Are you implying conservatives should defend absurd legislation if motivated by opposition to a Democratic, as opposed to a Republican, president? Personally, I could care less what party Obama belongs to. The NSA phone meta-data ‘scandal” is much ado about nothing. Sen. Paul is a moral showboat.

  • http://onfollowingchrist.wordpress.com Paul B.

    Regarding those phone records, the constitutional right is to privacy, not to the existence of the records themselves, which is a ridiculous rhetorical distraction. The author lacks the vital perspective that if we allow these revelations to pass, there will be nothing the government can’t do against us. Obama, the Dems and the totalitarian NWO socialists have been amassing power to the government for decades, and now they are on the cusp of a complete functional takeover of the nation. Many of the very articulate and informed writers here can’t see the forest for the trees. Massive fail.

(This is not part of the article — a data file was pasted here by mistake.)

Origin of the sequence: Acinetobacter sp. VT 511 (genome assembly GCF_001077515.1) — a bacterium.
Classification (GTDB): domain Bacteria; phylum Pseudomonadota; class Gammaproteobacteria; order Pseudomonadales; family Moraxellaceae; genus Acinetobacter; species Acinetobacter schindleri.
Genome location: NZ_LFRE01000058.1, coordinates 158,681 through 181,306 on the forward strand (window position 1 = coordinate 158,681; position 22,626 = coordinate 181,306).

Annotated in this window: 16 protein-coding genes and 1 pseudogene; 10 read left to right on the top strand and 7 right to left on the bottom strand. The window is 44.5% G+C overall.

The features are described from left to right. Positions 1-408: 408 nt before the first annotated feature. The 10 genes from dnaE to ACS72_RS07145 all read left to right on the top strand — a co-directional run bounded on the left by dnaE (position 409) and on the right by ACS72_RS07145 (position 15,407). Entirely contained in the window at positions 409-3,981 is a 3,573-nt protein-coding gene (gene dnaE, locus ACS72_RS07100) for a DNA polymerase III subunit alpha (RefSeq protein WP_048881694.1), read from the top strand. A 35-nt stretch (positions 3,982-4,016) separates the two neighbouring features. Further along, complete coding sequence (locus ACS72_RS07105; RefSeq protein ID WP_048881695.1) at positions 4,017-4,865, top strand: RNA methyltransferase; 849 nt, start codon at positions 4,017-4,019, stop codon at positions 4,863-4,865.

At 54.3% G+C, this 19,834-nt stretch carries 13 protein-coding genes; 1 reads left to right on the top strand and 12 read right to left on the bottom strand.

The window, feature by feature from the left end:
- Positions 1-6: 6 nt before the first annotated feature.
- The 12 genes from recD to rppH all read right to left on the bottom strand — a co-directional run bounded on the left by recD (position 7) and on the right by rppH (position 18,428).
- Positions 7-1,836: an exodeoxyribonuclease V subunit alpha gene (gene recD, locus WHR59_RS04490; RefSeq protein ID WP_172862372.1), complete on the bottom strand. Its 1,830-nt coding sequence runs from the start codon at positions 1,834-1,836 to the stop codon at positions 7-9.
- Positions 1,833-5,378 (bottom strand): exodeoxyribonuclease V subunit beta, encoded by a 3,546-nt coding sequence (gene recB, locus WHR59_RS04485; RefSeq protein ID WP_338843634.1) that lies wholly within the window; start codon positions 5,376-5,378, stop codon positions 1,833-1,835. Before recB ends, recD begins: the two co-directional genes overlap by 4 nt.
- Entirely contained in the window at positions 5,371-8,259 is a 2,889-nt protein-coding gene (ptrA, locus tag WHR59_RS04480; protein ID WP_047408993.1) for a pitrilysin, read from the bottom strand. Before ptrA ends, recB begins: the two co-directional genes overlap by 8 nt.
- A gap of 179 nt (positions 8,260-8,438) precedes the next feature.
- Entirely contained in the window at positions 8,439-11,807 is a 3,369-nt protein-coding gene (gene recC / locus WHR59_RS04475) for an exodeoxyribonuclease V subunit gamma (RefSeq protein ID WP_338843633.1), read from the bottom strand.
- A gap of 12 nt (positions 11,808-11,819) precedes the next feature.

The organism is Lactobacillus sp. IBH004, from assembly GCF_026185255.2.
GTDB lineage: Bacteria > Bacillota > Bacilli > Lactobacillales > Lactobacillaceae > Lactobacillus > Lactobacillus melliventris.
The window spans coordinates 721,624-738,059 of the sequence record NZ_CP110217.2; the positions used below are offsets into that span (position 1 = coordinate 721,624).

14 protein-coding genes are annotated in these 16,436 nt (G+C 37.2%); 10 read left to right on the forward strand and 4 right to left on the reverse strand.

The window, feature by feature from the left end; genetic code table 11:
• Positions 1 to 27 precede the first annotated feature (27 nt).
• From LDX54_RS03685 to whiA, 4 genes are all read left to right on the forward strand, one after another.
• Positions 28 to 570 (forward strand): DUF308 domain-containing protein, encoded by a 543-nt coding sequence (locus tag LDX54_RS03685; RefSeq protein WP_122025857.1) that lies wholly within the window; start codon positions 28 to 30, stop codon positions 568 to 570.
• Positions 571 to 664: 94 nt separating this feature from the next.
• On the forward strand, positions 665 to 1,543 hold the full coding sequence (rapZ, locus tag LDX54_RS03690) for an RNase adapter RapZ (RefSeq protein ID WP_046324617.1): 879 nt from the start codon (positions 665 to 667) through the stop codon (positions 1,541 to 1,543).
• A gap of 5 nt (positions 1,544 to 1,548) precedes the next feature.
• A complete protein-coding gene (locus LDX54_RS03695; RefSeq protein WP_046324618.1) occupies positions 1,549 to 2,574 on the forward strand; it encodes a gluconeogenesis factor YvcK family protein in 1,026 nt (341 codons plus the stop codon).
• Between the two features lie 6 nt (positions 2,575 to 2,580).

• Steve Fraser

      And PRISM also gives the government all our emails and web searches. Remember, Obama tried to require all people doing business with the government identify their political party affilitation or contributions. America is over, friends.

  • Steeloak

    The are a couple of problems I see with your logic Andrew.
    First is that companies are also protected by the 4th amendment (if companies are held to be individuals under law – which they are). Therefore, their property (ie phone metadata) may not be demanded by government without a warrant.